I still remember coming home from my first choir rehearsal in 2004, in the midst of Nathan’s battle, traveling to NY, and 4 and 2 year old and Luke told me he couldn’t remember when he had seen me so happy.  It is a HUGE blessing to me to be part of such a wonderful musical and worshiping committee.

One other thing..I hesitate to write because…well you’ll see why…I am told quite often (in fact just yesterday) that people love to watch me sing.  At first I was flattered, then it turned into feeling like I had better live up to their expectations, to being kind of paranoid when it was at its peak of people coming up to me and wondering was I actually making a fool of myself up there in the choir loft, to being at peace with it again, because I am not putting on a show, nor trying to do anything in particular.  I just love to sing and worship and I guess it shows.

Protected: December 2011

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Different Families

Something that has been breaking my heart lately.

Julia’s family:  Mommy and Daddy and Nathan and Lauren

Lauren’s family:  Mommy, Daddy and Julia.

No Nathan.  She is learning to write – she writes about all of us but not him.  Her “My Family” project for school, – no Nathan.  I didn’t ask, didn’t push.  I just asked it there were any other pictures she wanted.  I then asked if she wanted any pictures from when she was younger and she said no.  So that’s it.

I don’t blame her.  She was only 20 months old when he died.  He is just an idea to her.  He is a stranger in pictures.  I just wish she understood how much he loved and adored her and that she does have a big brother.

I just makes me really sad.

Photo book done

Well – there was a sale I couldn’t beat and since I am struggling with Nathan’s death anniversary coming up anyway it seemed to make sense to go ahead and make the final photo book with Nathan.  I was going to try to share it here, but the service makes you sign up and also, it just seemed a little too private for a completely public forum like this. In the end..I didn’t put the worst of the pictures but put the ones where is he doing something interactive even if he looks bad.  I put in his obituary and the program from the funeral along with pictures of the girls from the day of his funeral.

More grief stuff

If you recall, I wrote about the physical manifestation of my grief a while back here.

I did have an “attack” a few days after Nathan’s funeral and then was relatively well for a while after that with occasional “episodes” that I though were medical and now think were caused by anxiety/grief.  It seems that instead of the passing of time helping, it is getting worse.  One of the things is my startle reflex which gets really overactive.  I had a bizarre jolt driving home from the airport where there was a slower car in the lane in front of us and I saw it and let out a big gasp and nearly startled Luke into an accident.  Really small things cause a huge overreaction at the base level, before I have control over them.  It is crappy.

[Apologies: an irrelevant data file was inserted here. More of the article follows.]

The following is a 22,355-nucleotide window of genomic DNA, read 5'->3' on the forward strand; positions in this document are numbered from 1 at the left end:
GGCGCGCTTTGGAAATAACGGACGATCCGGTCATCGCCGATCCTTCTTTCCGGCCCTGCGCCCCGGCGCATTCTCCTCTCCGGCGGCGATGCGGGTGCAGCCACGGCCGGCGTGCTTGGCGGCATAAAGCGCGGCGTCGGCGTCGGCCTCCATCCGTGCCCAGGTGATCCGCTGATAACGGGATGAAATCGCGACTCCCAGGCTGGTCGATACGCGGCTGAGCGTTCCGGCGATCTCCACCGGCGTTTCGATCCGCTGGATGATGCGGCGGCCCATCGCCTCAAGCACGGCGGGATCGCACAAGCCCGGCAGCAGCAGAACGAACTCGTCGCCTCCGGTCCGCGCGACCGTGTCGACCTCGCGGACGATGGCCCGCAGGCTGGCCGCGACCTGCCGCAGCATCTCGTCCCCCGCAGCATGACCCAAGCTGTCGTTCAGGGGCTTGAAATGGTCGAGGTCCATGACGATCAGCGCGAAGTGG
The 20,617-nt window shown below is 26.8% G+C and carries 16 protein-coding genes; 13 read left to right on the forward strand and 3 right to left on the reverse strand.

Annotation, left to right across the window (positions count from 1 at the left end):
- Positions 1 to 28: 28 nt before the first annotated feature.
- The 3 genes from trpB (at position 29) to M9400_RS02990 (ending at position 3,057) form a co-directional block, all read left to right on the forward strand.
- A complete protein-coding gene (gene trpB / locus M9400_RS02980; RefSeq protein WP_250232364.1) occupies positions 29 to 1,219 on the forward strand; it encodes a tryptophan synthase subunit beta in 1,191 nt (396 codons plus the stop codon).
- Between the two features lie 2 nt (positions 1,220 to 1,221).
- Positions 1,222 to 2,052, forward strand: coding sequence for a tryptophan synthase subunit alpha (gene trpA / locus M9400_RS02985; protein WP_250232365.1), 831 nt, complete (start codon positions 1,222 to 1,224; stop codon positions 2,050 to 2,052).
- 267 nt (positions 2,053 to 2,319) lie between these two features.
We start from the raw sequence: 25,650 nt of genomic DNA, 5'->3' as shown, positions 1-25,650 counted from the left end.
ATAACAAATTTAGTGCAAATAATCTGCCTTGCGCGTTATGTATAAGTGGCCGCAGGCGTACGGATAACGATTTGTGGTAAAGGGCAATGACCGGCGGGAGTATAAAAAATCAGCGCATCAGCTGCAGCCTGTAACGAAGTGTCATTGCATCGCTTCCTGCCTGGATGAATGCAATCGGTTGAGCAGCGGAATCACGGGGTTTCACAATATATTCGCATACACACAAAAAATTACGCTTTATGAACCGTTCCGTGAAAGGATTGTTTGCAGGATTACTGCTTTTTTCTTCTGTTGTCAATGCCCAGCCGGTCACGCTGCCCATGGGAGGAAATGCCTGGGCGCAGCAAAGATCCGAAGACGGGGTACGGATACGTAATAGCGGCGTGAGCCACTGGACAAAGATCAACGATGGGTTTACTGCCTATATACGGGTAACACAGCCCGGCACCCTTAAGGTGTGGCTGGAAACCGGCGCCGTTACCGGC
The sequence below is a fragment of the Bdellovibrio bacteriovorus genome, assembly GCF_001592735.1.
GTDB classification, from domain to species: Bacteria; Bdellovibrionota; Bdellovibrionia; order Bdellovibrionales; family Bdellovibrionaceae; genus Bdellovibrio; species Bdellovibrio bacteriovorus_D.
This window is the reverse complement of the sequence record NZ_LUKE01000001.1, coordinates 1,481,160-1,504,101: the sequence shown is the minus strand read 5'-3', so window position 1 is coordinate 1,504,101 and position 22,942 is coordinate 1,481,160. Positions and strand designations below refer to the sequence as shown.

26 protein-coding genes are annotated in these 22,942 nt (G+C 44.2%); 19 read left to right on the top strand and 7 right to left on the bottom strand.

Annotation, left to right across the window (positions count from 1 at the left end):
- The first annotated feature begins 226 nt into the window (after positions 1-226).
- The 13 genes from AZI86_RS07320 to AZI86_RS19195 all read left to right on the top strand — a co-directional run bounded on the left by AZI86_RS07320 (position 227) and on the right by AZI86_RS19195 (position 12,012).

Passing Nathan’s birthday and approaching his date of death has me at the verge of tears and experiencing some of these things.  It is really frustrating because I am planning some things where I have to be “on” and the thought that my mind/body may betray me is really depressing.  I do not like being weak and vulnerable.  More than that – it is just not my personality.  I guess you might say no one likes that, but it really is just not me.

Yes – I guess I am whining…forgive me because I know it could be worse


Sorry about the slow blogging…I have had some posts in my head so I am going to post them, some on delay.

First off – it is June.  I like June, but June contains Nathan’s birthday – so that is hard.  Facebook doesn’t help with the bombardment of 5th grade graduations and other friends with kids the same age having their birthdays.

The other day I finally tackled the rest of my medicine cabinet.  I had done the bare minimum of pulling the dangerous medicines out of there a few years ago and brought as many as I grabbed to the hazardous waste disposal center.

I wasn’t expecting how hard it was to throw away the rest of the stuff.  There was all the line care stuff, andmany bottles of SSKI (drops to protect his thyroid before nuclear meds scans).  There were also, to my surprise, many types of narcotics still hanging around, even a fentanyl patch which really shouldn’t be just sitting around.

I was really sad throwing away all the supplies and I had to bag up all the narcotics until I take my next trip to the hazardous waste place.

What it comes down to is that  I hate erasing pieces of proof that Nathan lived in our house, even when they are not happy things.   There was some bit of comfort in rustling around the medicine and finding a replacement cap to the end of his lines.  Over half of his life was spent with these items and they became a part of our life.  I wouldn’t want him to need them, but they remind me of him and his everyday presence.

Still – I did dispose of them – just through tears.  And I was depressed the rest of the day – I didn’t really realize it until Luke came up from work and I went to try to make dinner and found that emotionally I just couldn’t do it and I cried and he ran out and got us some food.